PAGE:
Development of cabbages with large heads of flowers was by Italian
farmers, broccoli probably from Roman times and Cauliflower during the
Renaisance. Today they are grown through much of the temperate world, with
cauliflower particularly favored in India.
Most cabbages have small clusters of flowers on fleshy stems, but plant breeders, starting in Roman times, have coaxed some into producing huge densely packed flower heads which are highly edible when immature. If they are allowed to mature and the flowers open they become bitter. The flowers in the main head are sterile, but if left to mature the stem will sprout small flower heads that are fertile and produce seeds.Varieties
[Brassicaceae Capparis spinosa ]
The caper bush grows semi-wild all around the Mediterranean (though it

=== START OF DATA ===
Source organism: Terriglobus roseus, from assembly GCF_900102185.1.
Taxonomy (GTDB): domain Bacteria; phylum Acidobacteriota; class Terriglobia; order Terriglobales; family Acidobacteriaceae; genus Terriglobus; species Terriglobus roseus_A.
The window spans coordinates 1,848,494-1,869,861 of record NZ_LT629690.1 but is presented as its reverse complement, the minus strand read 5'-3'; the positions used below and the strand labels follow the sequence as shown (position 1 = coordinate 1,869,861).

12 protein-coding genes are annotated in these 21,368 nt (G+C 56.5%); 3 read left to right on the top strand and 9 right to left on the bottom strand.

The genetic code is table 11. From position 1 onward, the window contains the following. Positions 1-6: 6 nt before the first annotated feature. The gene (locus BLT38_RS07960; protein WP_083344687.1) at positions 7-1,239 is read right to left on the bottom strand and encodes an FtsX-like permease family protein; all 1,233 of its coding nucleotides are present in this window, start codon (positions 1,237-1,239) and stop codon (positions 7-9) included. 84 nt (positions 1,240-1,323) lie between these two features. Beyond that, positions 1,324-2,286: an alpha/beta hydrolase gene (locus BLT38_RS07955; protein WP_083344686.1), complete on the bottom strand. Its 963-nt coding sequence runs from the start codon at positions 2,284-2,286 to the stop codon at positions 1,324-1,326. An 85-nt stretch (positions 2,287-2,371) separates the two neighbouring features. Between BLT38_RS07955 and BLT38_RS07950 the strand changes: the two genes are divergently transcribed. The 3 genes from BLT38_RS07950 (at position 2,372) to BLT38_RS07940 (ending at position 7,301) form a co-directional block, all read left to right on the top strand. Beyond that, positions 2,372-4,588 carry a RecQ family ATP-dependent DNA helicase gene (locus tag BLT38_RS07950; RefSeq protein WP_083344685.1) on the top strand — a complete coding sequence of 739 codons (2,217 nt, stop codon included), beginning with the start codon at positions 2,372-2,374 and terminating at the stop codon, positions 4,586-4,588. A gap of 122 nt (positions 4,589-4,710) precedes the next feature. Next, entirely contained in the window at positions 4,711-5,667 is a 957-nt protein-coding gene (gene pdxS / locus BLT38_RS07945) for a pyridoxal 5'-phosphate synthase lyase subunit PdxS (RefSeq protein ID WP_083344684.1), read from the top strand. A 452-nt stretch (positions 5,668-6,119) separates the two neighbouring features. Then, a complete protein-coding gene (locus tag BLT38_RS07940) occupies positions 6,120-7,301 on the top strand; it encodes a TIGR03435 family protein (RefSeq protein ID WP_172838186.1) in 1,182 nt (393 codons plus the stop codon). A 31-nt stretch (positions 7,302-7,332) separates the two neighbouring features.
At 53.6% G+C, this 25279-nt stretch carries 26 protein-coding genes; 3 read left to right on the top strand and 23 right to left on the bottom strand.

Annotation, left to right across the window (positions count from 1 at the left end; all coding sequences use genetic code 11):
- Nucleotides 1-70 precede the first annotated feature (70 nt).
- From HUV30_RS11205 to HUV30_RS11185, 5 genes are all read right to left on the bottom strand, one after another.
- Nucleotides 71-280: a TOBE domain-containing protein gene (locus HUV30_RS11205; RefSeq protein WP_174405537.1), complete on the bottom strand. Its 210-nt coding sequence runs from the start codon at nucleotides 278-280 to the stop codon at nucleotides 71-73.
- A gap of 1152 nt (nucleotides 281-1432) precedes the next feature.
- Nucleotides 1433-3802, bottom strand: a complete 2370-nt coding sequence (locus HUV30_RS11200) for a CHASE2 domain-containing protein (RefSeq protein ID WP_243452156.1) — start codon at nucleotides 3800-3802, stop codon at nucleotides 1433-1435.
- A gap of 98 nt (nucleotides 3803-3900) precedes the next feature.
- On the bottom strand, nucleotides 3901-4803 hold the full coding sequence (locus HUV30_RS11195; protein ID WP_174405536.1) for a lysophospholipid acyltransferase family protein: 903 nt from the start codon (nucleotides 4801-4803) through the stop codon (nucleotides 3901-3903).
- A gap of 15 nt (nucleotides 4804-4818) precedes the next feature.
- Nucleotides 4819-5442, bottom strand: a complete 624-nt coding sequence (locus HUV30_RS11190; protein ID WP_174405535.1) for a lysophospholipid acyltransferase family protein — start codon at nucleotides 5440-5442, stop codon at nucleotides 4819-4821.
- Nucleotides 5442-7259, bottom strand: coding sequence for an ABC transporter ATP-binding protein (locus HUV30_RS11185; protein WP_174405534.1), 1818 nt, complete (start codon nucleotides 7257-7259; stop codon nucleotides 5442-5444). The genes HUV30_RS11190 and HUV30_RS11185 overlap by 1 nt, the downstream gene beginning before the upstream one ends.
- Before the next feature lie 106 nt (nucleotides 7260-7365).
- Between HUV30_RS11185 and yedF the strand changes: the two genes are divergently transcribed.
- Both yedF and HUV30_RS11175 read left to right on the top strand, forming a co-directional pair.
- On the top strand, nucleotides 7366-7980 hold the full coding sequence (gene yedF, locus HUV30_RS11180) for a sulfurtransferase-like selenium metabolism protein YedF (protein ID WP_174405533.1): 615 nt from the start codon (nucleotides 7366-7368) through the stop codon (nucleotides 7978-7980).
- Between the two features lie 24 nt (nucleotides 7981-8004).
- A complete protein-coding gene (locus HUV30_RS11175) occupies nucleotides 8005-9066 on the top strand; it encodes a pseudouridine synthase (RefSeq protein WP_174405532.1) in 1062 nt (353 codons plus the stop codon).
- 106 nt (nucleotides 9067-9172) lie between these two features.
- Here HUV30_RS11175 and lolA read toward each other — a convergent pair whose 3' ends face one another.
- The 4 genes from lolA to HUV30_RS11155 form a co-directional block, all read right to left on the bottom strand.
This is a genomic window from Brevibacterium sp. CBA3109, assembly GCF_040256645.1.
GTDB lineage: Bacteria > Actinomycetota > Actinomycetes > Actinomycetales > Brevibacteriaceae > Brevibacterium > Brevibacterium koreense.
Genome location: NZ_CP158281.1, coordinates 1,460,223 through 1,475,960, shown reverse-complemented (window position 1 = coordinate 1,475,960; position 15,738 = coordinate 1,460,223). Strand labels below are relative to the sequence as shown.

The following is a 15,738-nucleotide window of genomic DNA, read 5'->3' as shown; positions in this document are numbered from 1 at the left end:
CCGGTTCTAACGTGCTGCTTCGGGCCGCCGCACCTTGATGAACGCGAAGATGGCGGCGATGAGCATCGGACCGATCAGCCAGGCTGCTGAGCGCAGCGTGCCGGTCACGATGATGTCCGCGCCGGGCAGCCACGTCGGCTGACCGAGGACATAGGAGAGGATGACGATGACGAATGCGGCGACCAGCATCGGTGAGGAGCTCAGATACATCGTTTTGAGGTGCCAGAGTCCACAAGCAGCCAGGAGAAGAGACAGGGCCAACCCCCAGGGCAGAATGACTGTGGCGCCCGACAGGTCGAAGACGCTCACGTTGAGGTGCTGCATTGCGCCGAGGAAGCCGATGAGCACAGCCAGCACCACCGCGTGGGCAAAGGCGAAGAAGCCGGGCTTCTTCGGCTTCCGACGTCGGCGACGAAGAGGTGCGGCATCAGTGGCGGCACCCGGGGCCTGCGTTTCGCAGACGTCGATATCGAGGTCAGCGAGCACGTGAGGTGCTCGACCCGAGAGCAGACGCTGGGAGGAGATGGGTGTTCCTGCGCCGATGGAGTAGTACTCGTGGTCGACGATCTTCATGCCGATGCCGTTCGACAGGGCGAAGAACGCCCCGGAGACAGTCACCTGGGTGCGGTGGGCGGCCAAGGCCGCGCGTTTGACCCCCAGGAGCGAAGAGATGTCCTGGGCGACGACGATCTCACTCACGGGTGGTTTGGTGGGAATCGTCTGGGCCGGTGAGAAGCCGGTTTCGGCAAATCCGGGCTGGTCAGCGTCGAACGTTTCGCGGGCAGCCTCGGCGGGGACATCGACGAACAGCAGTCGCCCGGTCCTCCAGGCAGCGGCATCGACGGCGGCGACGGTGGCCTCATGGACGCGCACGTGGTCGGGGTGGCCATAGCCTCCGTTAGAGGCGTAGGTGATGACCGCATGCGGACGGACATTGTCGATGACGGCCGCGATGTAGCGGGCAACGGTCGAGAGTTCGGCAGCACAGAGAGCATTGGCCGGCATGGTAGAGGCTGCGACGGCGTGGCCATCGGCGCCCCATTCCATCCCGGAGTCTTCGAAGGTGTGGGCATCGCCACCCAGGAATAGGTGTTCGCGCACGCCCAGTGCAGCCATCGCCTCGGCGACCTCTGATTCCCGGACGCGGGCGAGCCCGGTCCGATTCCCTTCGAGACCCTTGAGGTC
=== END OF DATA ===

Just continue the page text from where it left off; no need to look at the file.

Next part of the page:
skips a few regions in North Africa). Flower buds are salted and pickled
for use as a tart ingredient in many recipes from the region. Berries are
also used pickled and are well thought of, but not much available in North
America. Leaves are used pickled or cooked in salads in the region but
are not available here. Epicures consider salted capers superior to
pickled, but those too are not much available in North America.
Photo by Lorsh contributed to the public domain.
Details and Cooking.
[Brassicaceae Tropaeolum majus]
Oddly, Nasturtiums doesn't belong to genus Nasturtium (Watercress does).
Both the flowers and leaves of this easy to grow plant are used, mostly
in salads. The leaves are fairly strongly peppery while the flowers are
milder and very decorative, being fairly large and coming in yellow,
orange and red. Nasturtium buds are sometimes pickled as a substitute
Photo © i0093.
Broccoli Calabrese -
[Broccoli; Brócolis americano (Brazil); B. Brassica
oleracea Group Italica]
Broccoli was probably known in Roman times, though it probably looked much
more like today's Chinese Broccoli. It continued to be developed
by growers to produce the large flower heads we know today. These heads are
harvested and eaten well before maturity because they will open into yellow